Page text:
• Ability to work consistent and precise

 

What will you learn?

  • Simulation of photonic microstructures
  • Statistic evaluation of measurement results
  • Deep understanding of microstructure fabrication

 

Interested? 

Send your application directly to Lorenz.Sykora@tum.de, Cc Jonathan.Finley@wsi.tum.de. Please include a cv and a short motivational letter in one pdf file. Starting date: flexible

geeignet als
  • Bachelorarbeit Physik
Themensteller(in): Jonathan Finley
Probing single and multiple photons with modular superconducting nanowire detectors

Within the last years, superconducting single photon detectors (SSPDs) have proven to be one of the most versatile detectors for visible to infrared wavelengths. They outperform other single photon detectors in terms of detection efficiency (ca 90%), timing resolution (<10ps) and dark count rates (<1cps) and can be modified to detect the number of photons simultaneously hitting the detector (photon-number resolution, PNR) [1]. They can be integrated into on-chip photonic circuits, making them highly promising for future chip-based optical quantum applications.

In this project we aim at adding photon-number resolving capabilities to optical waveguide-integrated SSPDs to detect multi-photon states in optical cavities. We will use established techniques to sputter thin NbTiN and WSi superconducting films and pattern them using e-beam lithography to fabricate the superconducting detectors. These detectors will be tested and characterised at cryogenic temperatures in an optical microscopy setup to probe the fundamental detection mechanisms. We will implement a pixel-based photon number resolving technique and study the interaction of these pixels on the picosecond timescale using ultrafast lasers both in the visible as well as in the infrared regime.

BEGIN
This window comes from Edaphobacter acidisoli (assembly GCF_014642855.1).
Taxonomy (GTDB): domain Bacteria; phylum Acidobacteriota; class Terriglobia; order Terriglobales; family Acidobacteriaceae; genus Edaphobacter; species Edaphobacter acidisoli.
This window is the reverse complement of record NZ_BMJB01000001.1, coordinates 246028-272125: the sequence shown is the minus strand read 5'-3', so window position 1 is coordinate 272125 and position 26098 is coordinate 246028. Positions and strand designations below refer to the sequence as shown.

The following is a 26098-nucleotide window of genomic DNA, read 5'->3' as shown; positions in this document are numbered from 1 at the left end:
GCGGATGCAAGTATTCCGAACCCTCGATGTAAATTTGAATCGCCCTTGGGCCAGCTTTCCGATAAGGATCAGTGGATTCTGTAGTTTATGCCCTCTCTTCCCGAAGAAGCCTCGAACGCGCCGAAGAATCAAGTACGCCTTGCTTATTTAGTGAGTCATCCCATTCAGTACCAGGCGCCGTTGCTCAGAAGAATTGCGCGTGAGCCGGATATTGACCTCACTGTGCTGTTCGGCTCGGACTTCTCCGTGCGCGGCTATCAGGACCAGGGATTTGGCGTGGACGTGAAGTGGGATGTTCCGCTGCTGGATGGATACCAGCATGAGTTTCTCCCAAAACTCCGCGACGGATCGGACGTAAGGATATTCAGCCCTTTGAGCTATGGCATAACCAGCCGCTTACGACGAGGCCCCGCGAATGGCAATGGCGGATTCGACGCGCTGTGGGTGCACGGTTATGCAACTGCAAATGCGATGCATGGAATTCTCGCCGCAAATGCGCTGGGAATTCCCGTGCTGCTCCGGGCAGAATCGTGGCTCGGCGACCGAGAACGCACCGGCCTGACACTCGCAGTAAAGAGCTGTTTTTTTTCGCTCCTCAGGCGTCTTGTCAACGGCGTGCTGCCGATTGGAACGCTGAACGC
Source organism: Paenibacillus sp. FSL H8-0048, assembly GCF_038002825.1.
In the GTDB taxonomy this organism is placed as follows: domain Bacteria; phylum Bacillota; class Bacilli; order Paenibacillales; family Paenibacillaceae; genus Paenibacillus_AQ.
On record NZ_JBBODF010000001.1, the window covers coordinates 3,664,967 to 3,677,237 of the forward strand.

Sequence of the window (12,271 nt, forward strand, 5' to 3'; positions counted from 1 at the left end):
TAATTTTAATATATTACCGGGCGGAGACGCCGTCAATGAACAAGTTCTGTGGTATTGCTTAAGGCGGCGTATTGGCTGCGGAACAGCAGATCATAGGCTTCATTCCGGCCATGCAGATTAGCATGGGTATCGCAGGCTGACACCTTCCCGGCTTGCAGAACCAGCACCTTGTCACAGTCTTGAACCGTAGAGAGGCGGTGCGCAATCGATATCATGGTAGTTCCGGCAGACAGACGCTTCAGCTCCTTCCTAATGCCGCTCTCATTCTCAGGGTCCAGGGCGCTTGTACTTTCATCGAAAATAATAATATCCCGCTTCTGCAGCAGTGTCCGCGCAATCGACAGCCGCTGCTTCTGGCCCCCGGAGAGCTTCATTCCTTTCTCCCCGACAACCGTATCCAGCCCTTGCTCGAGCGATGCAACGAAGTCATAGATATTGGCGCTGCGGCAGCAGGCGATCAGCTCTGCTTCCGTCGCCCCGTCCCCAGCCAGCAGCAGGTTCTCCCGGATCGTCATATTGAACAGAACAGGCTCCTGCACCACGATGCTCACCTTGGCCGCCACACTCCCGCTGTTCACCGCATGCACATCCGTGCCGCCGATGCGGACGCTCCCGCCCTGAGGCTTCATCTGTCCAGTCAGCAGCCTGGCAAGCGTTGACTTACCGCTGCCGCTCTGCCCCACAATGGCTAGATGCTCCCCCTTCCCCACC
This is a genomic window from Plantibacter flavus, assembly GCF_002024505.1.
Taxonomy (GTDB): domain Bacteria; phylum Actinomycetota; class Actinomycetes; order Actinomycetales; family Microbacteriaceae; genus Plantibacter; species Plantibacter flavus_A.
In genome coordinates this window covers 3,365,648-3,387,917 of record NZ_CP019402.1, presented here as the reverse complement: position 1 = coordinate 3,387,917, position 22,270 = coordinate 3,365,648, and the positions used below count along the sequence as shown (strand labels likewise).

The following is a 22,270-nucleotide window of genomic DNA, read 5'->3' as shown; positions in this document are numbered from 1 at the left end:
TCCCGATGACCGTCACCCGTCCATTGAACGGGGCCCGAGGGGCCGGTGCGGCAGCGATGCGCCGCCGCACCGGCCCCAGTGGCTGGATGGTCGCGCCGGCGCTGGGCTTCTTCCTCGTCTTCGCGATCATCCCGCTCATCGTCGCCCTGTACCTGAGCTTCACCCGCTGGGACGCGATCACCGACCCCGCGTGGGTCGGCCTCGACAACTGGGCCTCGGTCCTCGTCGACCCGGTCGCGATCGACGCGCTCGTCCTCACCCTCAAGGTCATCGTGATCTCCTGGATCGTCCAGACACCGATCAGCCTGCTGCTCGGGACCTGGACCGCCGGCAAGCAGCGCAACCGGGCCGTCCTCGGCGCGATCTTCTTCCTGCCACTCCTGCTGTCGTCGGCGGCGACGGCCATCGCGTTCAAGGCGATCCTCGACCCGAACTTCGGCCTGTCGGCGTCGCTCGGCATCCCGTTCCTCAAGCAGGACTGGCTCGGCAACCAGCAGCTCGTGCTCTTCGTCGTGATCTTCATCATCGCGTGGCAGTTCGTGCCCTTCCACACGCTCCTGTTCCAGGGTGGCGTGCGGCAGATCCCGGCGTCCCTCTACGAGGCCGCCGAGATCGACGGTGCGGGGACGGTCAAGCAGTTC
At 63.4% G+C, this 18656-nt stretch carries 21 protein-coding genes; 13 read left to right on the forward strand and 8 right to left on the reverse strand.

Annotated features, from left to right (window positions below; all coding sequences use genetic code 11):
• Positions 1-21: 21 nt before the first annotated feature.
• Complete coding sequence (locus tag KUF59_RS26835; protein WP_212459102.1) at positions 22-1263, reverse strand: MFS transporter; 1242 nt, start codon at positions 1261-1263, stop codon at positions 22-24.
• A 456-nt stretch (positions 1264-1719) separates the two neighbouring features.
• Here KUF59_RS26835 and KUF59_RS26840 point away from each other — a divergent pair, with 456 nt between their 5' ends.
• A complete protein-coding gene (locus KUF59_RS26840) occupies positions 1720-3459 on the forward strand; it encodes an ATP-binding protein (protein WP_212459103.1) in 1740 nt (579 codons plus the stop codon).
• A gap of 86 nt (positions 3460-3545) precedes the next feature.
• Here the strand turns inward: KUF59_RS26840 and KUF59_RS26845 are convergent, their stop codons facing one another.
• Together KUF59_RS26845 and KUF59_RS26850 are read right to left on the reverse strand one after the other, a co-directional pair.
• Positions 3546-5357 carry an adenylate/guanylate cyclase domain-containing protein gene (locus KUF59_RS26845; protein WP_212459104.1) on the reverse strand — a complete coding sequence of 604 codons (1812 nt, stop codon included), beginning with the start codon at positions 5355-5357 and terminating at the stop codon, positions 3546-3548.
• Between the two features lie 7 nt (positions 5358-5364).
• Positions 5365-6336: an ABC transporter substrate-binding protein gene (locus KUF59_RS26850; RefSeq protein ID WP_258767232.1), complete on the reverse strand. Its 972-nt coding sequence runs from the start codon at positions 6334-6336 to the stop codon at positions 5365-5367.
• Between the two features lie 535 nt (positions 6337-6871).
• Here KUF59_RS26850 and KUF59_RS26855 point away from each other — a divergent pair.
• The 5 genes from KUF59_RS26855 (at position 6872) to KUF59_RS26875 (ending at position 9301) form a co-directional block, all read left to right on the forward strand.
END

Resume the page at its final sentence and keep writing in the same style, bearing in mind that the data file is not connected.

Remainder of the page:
During the project, you will work in close collaboration with a team of Ph.D. students and postdocs, therefore, teamwork is crucial on this project. Some experience in the areas of optics, electronics, programming or cleanroom fabrication will be beneficial, but secondary to your personal motivation and commitment to this fascinating project. You will gain skills and knowledge and probably become an expert in various scientific research tasks, including but not limited to thin-film deposition techniques, nanoscale cleanroom fabrication and state-of-the-art electro-optical measurements at cryogenic temperatures.

 

[1] F. Natarajan et al. Supercond. Sci. Technol. 25 063001 (2012)

You should:

(1) Be highly motivated, (2) Be practically minded, (3) Enjoy working with state of the art optics and with control electronics / computer control and be capable of programming (e.g. Labview, C++ , Python) (4) Be willing to work as part of a small team in a dark lab in the summertime....  

You’ll get:

 (1) experience of performing sophisticated optical spectroscopy in state-of-the-art laboratories and (2) a sound understanding of the physics of superconducting thin films and quantum light detectors and, hopefully, (3) a nice paper in a journal.

geeignet als
  • Masterarbeit Physik der kondensierten Materie
  • Masterarbeit Applied and Engineering Physics
Themensteller(in): Jonathan Finley